18 Jul 2005
Source: Portrait & Biographical Album of Whiteside County, IL
Originally published 1885 Chapman Bros., Chicago, IL
Transcribed by: Becky Jones
Harry F. Kellum, resident of Prophetstown, is a son of Samuel and Lucretia (Eldridge) Kellum, and was born in Susquehanna Co., Pa., town of Dimock, April 1, 1818. His father was a farmer and lumberman, and was born Oct. 19, 1783, and his mother Nov. 27, 1787. The former died Jan. 2, 1869, and the latter Jan. 2, 1879. They had seven children, of whom only two survive, Judge Charles Kellum, of Sycamore, DeKalb County, this State, and the subject of this biographical notice.
Mr. Kellum, subject of this notice, was reared on the farm, alternating his labors thereon with attendance at the common schools, and working at the lumber business, until he was 18 years old. At this age in life he left school and the farm and entered the store of John F. Means, in which he acted in the capacity of clerk for five years, the same being in Towanda, Bradford Co., Pa.
In 1844 Mr. Kellum came to this State, locating in Peru, where he remained until the fall of 1845, when he went to the city of New Orleans. In December, 1846, he enlisted in Gen. Scott’s Division, as a soldier in the Mexican War, and was in the service two years. He participated in a number of prominent engagements, and was promoted from a private to the position of Deputy Quartermaster. After his term of service had expired, he came to Peoria, this State, where he was engaged for a period in the capacity of book-keeper. In the spring of 1850 he bought a team, and in May of that year joined a caravan and traveled across the plains to Sacramento. He stopped on his way at Salt Lake one month, and arrived in Sacramento in September of the same year; he went into the gold mines, where he endeavored to secure a fortune, and worked at the business four years; then became agent for Wells, Fargo & Co., at Prairie City, Sacramento County, that State, in whose employ he remained until 1859. During the latter year he returned East via the Isthmus, and in 1860 came to this county and located on a farm one and a half miles east of Prophetstown.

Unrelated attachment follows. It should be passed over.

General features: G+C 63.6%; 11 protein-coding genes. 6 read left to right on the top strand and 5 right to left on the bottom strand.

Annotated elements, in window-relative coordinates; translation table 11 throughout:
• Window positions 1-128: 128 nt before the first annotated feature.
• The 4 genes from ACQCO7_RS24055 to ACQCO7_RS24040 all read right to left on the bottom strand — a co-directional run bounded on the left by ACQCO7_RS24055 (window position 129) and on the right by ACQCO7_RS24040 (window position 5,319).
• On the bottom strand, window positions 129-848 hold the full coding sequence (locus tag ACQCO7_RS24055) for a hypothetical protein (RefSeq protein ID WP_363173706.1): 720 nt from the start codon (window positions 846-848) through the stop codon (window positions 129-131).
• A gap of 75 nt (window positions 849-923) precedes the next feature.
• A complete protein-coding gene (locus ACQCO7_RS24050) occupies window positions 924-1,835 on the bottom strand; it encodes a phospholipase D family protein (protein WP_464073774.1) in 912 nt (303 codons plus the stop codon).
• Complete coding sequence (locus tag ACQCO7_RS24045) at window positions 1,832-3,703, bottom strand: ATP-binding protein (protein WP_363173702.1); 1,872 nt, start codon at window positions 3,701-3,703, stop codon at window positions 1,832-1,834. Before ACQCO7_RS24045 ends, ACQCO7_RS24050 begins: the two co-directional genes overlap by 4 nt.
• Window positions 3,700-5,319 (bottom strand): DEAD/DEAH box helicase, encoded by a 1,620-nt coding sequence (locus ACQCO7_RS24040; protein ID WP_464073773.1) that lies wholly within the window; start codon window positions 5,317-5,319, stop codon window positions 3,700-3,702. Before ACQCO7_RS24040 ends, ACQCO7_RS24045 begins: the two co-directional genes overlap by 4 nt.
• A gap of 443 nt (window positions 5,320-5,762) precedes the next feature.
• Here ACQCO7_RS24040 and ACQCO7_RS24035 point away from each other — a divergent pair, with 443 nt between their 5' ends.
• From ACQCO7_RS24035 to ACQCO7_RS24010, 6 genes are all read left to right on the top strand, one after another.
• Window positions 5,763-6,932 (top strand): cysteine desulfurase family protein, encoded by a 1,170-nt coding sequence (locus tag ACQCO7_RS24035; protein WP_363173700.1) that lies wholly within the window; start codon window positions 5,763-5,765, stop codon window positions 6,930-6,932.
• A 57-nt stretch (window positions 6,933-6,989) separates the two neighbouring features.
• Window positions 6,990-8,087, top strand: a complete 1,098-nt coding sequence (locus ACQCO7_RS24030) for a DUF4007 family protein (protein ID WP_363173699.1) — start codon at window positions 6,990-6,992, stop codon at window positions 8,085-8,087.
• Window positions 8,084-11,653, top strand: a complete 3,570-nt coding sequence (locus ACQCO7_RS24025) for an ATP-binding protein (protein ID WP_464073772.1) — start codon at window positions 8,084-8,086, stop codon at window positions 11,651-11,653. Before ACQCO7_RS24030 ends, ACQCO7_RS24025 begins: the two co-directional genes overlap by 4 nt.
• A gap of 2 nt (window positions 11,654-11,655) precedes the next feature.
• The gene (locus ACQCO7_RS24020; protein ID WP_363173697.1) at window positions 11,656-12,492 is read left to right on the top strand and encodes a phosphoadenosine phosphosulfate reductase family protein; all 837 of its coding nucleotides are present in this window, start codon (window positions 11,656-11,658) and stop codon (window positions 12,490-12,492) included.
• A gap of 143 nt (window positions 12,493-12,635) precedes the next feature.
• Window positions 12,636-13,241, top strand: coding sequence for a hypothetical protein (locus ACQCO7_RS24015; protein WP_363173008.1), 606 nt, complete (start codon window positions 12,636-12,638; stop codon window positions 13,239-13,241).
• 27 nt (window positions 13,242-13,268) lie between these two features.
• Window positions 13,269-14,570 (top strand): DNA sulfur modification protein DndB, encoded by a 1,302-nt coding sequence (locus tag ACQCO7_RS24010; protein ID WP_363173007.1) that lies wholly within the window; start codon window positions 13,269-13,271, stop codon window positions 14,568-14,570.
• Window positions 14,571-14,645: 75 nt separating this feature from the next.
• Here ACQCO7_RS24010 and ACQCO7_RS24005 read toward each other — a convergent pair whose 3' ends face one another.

Mrs. Kellum died Dec. 14, 1864, aged 33 years, and after her death Mr. Kellum sold his property and came to Prophetstown. He soon opened a livery stable, which he ran until 1881, when he sold it; he then entered the grocery store of D. K. Smith & Co., and remained with them two years.
The first marriage of Mr. Kellum occurred in Prairie City, Sacramento Co., Cal., Feb. 14, 1854, and the lady of his choice was Miss Sarah J. French, a daughter of George W. and Mariah French. She was born in Racine County, city of Burlington, Wis., in 1831. They had five children, four of whom still survive. Samuel was born Feb. 7, 1855, in Prairie City, Cal., and died April 23 of the same year. Addie was born May 22, 1856, in Folsom, Cal.; Mary, Nov. 11, 1858, in the same place, and is the wife of George Parks, a jeweler in West Union, Iowa; Louie was born Jan. 21, 1861, in Burlington, Wis.; Alice, Nov. 12, 1862, and is the wife of William Norton, station agent and telegraph operator in Shellsburg, Benton Co., Iowa.
Mr. Kellum was again united in marriage in Prophetstown, July 21, 1872, to Mrs. Louise Spencer, nee Minchen, born in Montpelier, Vt., July 27, 1823, and came to Illinois in 1838.